• SmartFactoryKL and TÜV SÜD publish the latest white paper on modular safety in a manufacturing environment
  • Safe and highly flexible production enabled by administrative shells and smart safety agents
  • Implemented in a new Production Level 4 demonstrator in Kaiserslautern

A key feature of Industrie 4.0 is flexibility in the production processes. Production facilities must be quickly and easily converted to allow for new production variants. New machines must be easily integrated into the production process: “Plug & Produce.” But, can a flexible conversion design also ensure safety at the same time? The answer is yes, using a modular safety concept under continuous development since 2018 by a consortium of research and industry partners at SmartFactory-KL. The research results are published in the latest white paper with the title “Safety requirements for digital machine representation 2020.”

The publication represents the next phase of development in a series of white papers featuring the safety concept for a modular industrial plant which are written at the SmartFactoryKL by Working Group 2 (Connect & Control). This white paper focuses on digital representation, the so-called digital twin, or virtual image of a production system. “We need to use digital twins to satisfy the complex requirements of implementing dynamic machine safety,” said Michael Pfeifer, member of the Smart Manufacturing Council, coordinator of the Industrie 4.0 working group at TÜV SÜD, and co-author of the white paper. The primary focus is on processes at the software level.
What’s new: all safety parameters are entered directly in the administrative shell. The sum of these parameters is then stored in a sub-model of the administrative shell. This model is not static, but can contain different safety parameters depending on the requirement.

Plug & Produce illustrates functionality and advantages 

The Plug & Produce processes at SmartFactory-KL clearly show the advantages: when a production module (station) is connected to the system, a conformity check is necessary to determine whether all of the requirements have been met. In addition to the safety requirements, this check can also include other sub-models such as for the power and LAN connections, or queries indicating at what point the module is to be installed in the system.

“The big advantage of the administrative shell is that all of the necessary data and information is directly available and quick access, if required, is guaranteed. The process itself is very flexible and efficient and it advances the concept of ​​dynamic safety even further,” said Alexander David, researcher at DFKI and head of WG2.

Smart Safety Agents – the enablers of Production Level 4 

Safety agents are another aspect highlighted in the new white paper. In contrast to the aforementioned sub-models for modular certification, which act selectively and on request, safety agents are used for permanent monitoring of production from a safety perspective.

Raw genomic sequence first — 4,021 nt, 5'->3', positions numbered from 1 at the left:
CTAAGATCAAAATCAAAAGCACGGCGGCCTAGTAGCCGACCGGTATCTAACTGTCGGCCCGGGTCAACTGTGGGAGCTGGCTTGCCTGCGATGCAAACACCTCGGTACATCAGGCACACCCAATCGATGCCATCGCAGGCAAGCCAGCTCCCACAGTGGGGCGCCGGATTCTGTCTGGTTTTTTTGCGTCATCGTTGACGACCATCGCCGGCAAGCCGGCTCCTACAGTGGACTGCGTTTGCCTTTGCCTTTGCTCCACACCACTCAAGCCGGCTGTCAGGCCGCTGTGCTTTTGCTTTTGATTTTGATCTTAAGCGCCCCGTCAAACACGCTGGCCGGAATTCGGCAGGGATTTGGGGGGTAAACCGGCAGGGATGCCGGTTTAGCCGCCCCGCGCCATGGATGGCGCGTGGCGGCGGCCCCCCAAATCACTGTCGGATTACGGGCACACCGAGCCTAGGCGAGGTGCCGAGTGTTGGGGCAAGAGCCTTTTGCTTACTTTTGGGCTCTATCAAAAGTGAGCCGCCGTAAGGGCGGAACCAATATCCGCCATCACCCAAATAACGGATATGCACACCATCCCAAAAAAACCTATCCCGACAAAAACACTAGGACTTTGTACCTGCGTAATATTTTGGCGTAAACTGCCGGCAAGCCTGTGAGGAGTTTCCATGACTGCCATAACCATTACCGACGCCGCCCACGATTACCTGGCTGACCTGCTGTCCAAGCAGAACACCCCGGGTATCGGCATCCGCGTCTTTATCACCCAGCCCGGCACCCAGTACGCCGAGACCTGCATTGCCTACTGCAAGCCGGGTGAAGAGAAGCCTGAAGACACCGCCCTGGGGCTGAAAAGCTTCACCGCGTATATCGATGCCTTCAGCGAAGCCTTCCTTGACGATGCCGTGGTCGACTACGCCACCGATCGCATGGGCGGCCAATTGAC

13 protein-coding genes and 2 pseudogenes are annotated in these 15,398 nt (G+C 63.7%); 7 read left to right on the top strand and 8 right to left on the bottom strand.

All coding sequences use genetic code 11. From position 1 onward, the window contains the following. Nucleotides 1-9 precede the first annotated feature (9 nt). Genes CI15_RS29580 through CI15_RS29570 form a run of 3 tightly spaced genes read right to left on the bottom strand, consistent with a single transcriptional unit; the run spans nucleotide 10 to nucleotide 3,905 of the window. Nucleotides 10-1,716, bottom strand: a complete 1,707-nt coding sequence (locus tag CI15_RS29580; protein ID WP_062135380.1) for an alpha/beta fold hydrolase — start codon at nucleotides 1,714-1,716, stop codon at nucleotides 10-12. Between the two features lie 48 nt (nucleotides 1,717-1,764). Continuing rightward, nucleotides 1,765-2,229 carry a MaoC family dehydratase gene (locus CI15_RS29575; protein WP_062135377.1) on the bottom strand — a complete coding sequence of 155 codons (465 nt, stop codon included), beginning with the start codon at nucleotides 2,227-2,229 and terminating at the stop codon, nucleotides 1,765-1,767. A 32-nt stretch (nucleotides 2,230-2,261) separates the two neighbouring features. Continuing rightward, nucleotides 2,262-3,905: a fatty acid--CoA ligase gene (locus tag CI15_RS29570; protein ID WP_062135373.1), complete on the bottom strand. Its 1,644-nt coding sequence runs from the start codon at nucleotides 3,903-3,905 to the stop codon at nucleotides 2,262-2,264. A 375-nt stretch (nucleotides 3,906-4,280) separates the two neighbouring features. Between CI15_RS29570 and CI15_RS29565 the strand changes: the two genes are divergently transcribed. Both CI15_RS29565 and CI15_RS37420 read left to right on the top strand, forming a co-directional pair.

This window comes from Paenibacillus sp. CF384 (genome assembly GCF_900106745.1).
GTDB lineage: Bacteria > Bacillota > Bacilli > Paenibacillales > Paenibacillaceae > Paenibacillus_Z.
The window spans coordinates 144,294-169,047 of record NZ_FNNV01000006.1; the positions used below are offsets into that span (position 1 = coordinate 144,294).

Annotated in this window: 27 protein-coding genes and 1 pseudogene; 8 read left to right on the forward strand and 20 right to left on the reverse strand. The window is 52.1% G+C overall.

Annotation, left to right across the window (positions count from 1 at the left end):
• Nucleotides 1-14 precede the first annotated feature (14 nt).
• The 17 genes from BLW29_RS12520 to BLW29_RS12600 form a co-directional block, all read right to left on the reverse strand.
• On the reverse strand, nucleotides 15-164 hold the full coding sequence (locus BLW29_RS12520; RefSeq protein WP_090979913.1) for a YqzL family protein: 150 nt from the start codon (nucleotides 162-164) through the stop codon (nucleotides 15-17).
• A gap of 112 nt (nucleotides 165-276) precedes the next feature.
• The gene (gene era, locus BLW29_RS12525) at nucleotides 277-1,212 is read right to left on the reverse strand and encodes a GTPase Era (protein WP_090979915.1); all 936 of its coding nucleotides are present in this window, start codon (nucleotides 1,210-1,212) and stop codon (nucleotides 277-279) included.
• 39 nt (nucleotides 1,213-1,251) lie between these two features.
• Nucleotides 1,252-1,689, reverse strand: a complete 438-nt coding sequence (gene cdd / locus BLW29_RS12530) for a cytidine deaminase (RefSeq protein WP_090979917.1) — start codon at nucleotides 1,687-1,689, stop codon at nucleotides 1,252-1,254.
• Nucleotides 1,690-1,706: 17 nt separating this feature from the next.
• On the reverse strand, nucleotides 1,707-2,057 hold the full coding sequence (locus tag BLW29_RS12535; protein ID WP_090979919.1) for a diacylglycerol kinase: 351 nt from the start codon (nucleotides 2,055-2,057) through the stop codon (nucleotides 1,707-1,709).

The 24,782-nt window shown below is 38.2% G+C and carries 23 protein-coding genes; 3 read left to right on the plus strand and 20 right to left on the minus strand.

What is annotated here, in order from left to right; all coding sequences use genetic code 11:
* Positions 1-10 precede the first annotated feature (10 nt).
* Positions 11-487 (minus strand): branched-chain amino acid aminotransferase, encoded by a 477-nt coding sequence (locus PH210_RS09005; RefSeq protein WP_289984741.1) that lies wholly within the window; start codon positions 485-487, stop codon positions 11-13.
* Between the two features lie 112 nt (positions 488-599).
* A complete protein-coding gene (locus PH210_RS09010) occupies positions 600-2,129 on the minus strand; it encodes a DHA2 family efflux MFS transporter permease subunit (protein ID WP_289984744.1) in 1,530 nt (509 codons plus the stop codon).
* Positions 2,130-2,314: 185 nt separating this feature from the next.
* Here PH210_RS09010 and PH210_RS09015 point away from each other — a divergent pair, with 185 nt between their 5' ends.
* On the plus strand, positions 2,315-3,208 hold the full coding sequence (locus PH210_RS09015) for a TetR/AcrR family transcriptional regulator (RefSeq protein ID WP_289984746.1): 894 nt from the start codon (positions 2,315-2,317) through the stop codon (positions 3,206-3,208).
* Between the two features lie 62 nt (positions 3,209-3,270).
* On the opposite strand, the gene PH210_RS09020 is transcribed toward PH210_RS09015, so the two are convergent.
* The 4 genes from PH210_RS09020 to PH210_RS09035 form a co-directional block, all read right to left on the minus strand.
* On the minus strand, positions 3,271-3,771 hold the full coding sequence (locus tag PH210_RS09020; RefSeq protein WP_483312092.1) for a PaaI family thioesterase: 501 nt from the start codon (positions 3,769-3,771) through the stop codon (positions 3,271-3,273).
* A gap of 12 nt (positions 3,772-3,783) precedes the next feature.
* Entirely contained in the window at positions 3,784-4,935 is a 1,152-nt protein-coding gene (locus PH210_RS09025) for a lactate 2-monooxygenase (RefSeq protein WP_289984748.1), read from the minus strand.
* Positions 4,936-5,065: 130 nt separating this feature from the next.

A risk assessment runs in the background as a query of a pre-defined decision tree. For example, an Automated Ground Vehicle (AGV) can detect, by means of sensors, a danger to humans in the designated lane. Previously, the common response was to immediately stop the AGV, whereas now a safety-agent checks for other options in the decision tree, e.g., a change of route. Thanks to the complete networking of the factory floor, the safety agent recognizes that an alternative route is possible and safe – accordingly, the AGV route is changed and production downtime is avoided.

In the future, safety agents will be optimally integrated into the Production Level 4 demonstrator using an agent-based system architecture.

Findings tried and tested in practice 

“The SmartFactory-KL initiative enables a discussion of dynamic machine safety and the requirements and possible solutions involved in its implementation – directly with relevant companies or component manufacturers,” said Michael Pfeifer in listing the advantages of the close collaboration. “Furthermore,” added Pfeifer, “we can test to verify new ideas on the new demonstrator, which greatly accelerates implementation in the context of industrial pilot projects.”
William Motsch, researcher at SmartFactoryKL and co-author, also sees the white paper as an important step towards fully functional, modular certification: “This capability is now possible not only at the plant and component level, but also at the software level, which will significantly reduce downtime.” The findings are now being put into practice and tested by WG 2 at SmartFactoryKL in the new Production Level 4 demonstrator.

The white paper is provided as a free download in PDF format: Link to White Paper 

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